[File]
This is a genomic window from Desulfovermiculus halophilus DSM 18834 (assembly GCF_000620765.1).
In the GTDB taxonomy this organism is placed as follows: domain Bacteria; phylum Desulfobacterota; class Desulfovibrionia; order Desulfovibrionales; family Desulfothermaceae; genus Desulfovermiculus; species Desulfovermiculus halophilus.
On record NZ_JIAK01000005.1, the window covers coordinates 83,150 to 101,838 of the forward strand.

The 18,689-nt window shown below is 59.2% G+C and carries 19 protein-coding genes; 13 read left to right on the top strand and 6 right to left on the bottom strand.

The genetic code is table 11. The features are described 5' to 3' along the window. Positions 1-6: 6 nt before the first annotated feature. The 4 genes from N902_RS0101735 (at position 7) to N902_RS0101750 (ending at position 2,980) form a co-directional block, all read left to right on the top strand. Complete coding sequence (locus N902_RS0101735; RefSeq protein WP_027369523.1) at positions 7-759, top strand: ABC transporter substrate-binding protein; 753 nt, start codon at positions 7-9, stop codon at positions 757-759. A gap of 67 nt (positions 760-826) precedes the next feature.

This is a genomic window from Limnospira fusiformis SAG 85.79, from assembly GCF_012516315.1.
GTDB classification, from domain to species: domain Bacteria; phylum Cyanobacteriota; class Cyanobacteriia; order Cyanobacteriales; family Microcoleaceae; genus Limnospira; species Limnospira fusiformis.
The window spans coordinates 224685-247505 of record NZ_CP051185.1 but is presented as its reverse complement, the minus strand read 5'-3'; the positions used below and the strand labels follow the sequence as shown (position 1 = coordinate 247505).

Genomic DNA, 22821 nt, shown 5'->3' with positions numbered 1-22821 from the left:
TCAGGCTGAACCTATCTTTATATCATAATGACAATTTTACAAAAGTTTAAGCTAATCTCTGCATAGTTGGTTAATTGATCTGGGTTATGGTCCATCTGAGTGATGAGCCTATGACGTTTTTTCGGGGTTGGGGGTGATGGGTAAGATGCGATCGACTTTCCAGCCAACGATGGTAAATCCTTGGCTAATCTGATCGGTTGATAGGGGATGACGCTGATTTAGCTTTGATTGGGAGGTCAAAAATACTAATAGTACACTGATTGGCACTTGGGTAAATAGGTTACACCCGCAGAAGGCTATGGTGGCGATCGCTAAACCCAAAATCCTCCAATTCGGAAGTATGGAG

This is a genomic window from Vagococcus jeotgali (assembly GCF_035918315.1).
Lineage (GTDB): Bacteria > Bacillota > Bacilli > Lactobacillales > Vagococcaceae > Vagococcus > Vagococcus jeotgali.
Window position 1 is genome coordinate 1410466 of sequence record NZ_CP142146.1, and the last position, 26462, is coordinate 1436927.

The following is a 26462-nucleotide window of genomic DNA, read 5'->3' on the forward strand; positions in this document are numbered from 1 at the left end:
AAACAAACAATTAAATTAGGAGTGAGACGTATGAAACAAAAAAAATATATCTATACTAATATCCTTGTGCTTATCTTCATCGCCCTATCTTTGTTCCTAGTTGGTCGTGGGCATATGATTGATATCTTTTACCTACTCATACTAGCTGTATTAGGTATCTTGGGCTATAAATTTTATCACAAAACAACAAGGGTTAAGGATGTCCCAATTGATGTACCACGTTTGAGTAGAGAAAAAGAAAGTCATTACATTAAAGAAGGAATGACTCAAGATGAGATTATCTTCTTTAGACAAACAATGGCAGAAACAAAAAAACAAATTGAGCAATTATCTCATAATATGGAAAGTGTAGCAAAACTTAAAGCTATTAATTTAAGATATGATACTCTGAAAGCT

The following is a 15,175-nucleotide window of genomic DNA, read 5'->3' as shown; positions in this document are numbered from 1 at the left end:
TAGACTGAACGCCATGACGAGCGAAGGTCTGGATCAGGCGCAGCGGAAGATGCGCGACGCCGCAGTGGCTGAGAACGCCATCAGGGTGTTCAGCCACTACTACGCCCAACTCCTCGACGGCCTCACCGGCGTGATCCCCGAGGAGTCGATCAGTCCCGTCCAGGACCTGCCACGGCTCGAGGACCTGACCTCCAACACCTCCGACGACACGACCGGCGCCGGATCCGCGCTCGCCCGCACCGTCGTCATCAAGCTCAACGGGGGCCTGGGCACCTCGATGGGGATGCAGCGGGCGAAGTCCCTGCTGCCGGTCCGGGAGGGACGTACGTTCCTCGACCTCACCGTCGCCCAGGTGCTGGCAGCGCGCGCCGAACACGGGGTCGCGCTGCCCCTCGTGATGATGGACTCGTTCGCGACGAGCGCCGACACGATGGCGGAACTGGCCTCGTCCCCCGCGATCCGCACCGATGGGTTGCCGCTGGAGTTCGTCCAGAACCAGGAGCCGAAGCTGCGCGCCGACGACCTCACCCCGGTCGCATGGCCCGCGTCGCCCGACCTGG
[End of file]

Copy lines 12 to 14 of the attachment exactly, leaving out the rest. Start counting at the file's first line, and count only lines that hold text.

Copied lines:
Lineage (GTDB): Bacteria > Bacillota > Bacilli > Lactobacillales > Vagococcaceae > Vagococcus > Vagococcus jeotgali.
Window position 1 is genome coordinate 1410466 of sequence record NZ_CP142146.1, and the last position, 26462, is coordinate 1436927.

The following is a 26462-nucleotide window of genomic DNA, read 5'->3' on the forward strand; positions in this document are numbered from 1 at the left end: